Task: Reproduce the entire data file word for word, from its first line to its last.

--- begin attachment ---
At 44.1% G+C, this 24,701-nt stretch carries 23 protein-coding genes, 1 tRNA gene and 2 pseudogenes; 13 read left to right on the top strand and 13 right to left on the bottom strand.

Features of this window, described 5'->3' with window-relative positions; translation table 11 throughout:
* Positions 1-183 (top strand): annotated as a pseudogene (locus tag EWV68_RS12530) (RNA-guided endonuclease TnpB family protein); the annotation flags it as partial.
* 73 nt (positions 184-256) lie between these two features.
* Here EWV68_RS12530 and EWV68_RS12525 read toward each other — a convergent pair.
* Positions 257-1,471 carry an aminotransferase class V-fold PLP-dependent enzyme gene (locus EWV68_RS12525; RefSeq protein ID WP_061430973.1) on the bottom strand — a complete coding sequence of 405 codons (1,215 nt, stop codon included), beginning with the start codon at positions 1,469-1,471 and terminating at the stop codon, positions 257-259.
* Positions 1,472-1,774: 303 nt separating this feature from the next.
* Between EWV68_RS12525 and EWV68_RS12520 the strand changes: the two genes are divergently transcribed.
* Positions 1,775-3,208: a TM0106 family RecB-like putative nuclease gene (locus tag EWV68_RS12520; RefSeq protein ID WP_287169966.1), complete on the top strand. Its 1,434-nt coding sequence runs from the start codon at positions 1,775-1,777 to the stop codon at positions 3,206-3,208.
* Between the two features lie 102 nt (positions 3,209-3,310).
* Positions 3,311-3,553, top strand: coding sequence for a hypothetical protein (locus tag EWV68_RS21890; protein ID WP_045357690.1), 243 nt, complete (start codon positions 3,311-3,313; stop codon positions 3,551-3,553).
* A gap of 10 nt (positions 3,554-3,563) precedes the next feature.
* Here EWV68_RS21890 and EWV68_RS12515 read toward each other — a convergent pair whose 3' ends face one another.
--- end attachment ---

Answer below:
At 44.1% G+C, this 24,701-nt stretch carries 23 protein-coding genes, 1 tRNA gene and 2 pseudogenes; 13 read left to right on the top strand and 13 right to left on the bottom strand.

Features of this window, described 5'->3' with window-relative positions; translation table 11 throughout:
* Positions 1-183 (top strand): annotated as a pseudogene (locus tag EWV68_RS12530) (RNA-guided endonuclease TnpB family protein); the annotation flags it as partial.
* 73 nt (positions 184-256) lie between these two features.
* Here EWV68_RS12530 and EWV68_RS12525 read toward each other — a convergent pair.
* Positions 257-1,471 carry an aminotransferase class V-fold PLP-dependent enzyme gene (locus EWV68_RS12525; RefSeq protein ID WP_061430973.1) on the bottom strand — a complete coding sequence of 405 codons (1,215 nt, stop codon included), beginning with the start codon at positions 1,469-1,471 and terminating at the stop codon, positions 257-259.
* Positions 1,472-1,774: 303 nt separating this feature from the next.
* Between EWV68_RS12525 and EWV68_RS12520 the strand changes: the two genes are divergently transcribed.
* Positions 1,775-3,208: a TM0106 family RecB-like putative nuclease gene (locus tag EWV68_RS12520; RefSeq protein ID WP_287169966.1), complete on the top strand. Its 1,434-nt coding sequence runs from the start codon at positions 1,775-1,777 to the stop codon at positions 3,206-3,208.
* Between the two features lie 102 nt (positions 3,209-3,310).
* Positions 3,311-3,553, top strand: coding sequence for a hypothetical protein (locus tag EWV68_RS21890; protein ID WP_045357690.1), 243 nt, complete (start codon positions 3,311-3,313; stop codon positions 3,551-3,553).
* A gap of 10 nt (positions 3,554-3,563) precedes the next feature.
* Here EWV68_RS21890 and EWV68_RS12515 read toward each other — a convergent pair whose 3' ends face one another.